HHH goes off without a hitch

Brig. Gen. Richard Devereaux, 82nd Training Wing commander, stops to explain more about Sheppard to new-found friends Charles and Joyce Talbott during the Hotter 'N Hell Hundred Aug. 26. (U.S. Air Force photo/Airman Jacob Corbin)

Brig. Gen. Richard Devereaux, 82nd Training Wing commander, stops to explain more about Sheppard to new-found friends Charles and Joyce Talbott during the Hotter 'N Hell Hundred Aug. 26. (U.S. Air Force photo/Airman Jacob Corbin)

SHEPPARD AIR FORCE BASE, Texas -- Over 12,000 cyclists descended this past weekend on Wichita Falls to participate in the Hotter'N Hell Hundred bicycle race. The HHH offers numerous courses for those wanting to participate. 

First is the namesake of the race, the 100-mile endurance ride, also, the race offers a 25-mile, 50-mile, 100K and off road race. There is also a shorter, 10K race "for those who don't ride much but want to experience the dynamics and human energy unleashed at the starting line," according to the Hotter'N Hell Hundred website (www.HH100.org). 

This year was the 25th annual HHH and was not only one of the hottest, but was the largest ever held. 

In fact, it was one of the few times in the race's history that it was decided that Hell's Gate, a point in the 100 mile race riders must make by 12:30 p.m. or be forced to ride a shorter route, be closed early due to heat. 

"It was the right thing to do and done for all the right reasons," according to the HHH website. 

Luckily for those participating in the "Team Sheppard" group, weeks of training and practice allowed the majority of their riders to make Hell's Gate in time, even with the early closure. 

Other than a few who broke off from the group to ride faster or slower, and a few who had mechanical issues, all of the Team Sheppard group made it, said Kevin Fruhwirth, a member of the Sheppard practice group.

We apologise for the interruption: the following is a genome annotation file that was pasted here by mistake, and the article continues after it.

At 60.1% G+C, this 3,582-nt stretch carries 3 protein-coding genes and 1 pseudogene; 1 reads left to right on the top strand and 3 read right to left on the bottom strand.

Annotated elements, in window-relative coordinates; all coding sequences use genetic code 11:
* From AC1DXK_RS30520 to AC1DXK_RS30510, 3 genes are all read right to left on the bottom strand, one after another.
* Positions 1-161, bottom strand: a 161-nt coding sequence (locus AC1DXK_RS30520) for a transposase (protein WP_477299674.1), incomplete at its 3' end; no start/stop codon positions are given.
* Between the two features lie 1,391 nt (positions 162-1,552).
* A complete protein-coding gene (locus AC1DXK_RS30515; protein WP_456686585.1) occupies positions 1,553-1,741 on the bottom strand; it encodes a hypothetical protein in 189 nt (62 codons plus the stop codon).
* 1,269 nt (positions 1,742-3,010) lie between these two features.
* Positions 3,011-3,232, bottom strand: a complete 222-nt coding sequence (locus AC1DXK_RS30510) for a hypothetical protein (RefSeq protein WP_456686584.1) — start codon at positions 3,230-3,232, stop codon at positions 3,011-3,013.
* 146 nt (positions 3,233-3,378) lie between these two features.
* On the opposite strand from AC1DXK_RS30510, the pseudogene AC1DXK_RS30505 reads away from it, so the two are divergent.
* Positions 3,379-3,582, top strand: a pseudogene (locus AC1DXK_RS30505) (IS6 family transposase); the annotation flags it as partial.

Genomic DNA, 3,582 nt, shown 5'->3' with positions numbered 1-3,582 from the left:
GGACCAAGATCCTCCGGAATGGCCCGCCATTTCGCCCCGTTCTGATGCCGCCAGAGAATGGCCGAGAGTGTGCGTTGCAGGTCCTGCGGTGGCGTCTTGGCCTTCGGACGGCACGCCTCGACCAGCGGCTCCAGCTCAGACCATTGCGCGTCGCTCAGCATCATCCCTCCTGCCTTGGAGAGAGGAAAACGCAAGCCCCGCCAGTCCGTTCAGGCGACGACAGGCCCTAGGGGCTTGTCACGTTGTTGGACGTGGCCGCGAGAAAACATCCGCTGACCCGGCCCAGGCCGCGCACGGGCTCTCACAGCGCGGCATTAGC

"We really did well, preparation is important," Fruhwirth said. "You could tell training came into play." 

Not only did Team Sheppard members participate in the event, but they helped facilitate it as well. 

"There were over 300 people supporting the event through the base," said Gregory Nowak, the Sheppard point-of-contact for the event. "That's in addition to the untold number that helped with registration off-base and hosting riders (through the Wichita Falls Chamber of Commerce). 

Nowak also said that even though Hell's Gate closed early and the Sheppard rest stop received an overflow of riders unable to complete the longer route, Sheppard kept their stop open and did great. 

Brig. Gen. Richard Devereaux, 82nd Training Wing commander, said the HHH isn't just an event for Team Sheppard members to participate in, but an opportunity to show the relationship that Sheppard and the community has. 

"Our involvement in events like this reminds us all that Sheppard is a part of the community, not apart from the community. It's a great team-building activity for base people and provides an opportunity to give something back to the wonderful Texoma community," General Devereaux said. 

General Devereaux not only helped kick off the event, but rode one of the routes too, letting him see the race from a riders perspective. 

"It was a thrill to experience the honor of firing the opening cannon shot that started the race. The Hotter 'N Hell is one of the most well-known bicycle events in the country," he said. 

"I was excited to see the unending miles of riders all focused on completing their chosen distance and I was really pleased with all the Sheppard personnel that participated in the event as well as volunteered at our on-base rest stop." 

With this years HHH over now, preparations for next years race can't be far off. For riders, next years ride can't come soon enough. 

General Devereaux said he will definetly ride again. 

"Next year I'm going for the entire 100 miles." 

Fruhwirth said he was definitely going to do it again also, and that others will probably too. 

"The amount of support Sheppard and Wichita Falls give is crazy," said Fruhwirth. "That's why people keep coming back."